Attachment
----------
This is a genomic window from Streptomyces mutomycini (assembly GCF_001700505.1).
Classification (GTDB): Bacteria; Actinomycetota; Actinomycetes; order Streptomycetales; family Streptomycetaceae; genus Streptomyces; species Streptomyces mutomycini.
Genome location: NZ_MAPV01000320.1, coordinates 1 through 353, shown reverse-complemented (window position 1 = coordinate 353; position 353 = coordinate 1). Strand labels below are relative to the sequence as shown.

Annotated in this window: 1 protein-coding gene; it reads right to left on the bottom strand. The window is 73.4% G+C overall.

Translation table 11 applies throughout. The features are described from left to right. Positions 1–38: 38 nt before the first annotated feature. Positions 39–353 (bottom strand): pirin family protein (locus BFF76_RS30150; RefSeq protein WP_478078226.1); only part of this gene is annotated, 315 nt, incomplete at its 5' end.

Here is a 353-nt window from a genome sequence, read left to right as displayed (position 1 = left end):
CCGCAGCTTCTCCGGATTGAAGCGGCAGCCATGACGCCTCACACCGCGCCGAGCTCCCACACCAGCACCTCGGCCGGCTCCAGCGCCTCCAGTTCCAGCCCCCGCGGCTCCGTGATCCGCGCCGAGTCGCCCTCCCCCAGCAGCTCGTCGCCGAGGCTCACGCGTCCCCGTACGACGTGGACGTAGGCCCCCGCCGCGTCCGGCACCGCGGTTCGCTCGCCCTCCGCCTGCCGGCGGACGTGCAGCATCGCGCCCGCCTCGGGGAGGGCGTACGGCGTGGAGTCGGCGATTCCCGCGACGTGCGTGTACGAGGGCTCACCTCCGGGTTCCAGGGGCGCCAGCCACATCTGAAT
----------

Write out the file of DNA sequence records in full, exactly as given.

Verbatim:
This is a genomic window from Streptomyces mutomycini (assembly GCF_001700505.1).
Classification (GTDB): Bacteria; Actinomycetota; Actinomycetes; order Streptomycetales; family Streptomycetaceae; genus Streptomyces; species Streptomyces mutomycini.
Genome location: NZ_MAPV01000320.1, coordinates 1 through 353, shown reverse-complemented (window position 1 = coordinate 353; position 353 = coordinate 1). Strand labels below are relative to the sequence as shown.

Annotated in this window: 1 protein-coding gene; it reads right to left on the bottom strand. The window is 73.4% G+C overall.

Translation table 11 applies throughout. The features are described from left to right. Positions 1–38: 38 nt before the first annotated feature. Positions 39–353 (bottom strand): pirin family protein (locus BFF76_RS30150; RefSeq protein WP_478078226.1); only part of this gene is annotated, 315 nt, incomplete at its 5' end.

Here is a 353-nt window from a genome sequence, read left to right as displayed (position 1 = left end):
CCGCAGCTTCTCCGGATTGAAGCGGCAGCCATGACGCCTCACACCGCGCCGAGCTCCCACACCAGCACCTCGGCCGGCTCCAGCGCCTCCAGTTCCAGCCCCCGCGGCTCCGTGATCCGCGCCGAGTCGCCCTCCCCCAGCAGCTCGTCGCCGAGGCTCACGCGTCCCCGTACGACGTGGACGTAGGCCCCCGCCGCGTCCGGCACCGCGGTTCGCTCGCCCTCCGCCTGCCGGCGGACGTGCAGCATCGCGCCCGCCTCGGGGAGGGCGTACGGCGTGGAGTCGGCGATTCCCGCGACGTGCGTGTACGAGGGCTCACCTCCGGGTTCCAGGGGCGCCAGCCACATCTGAAT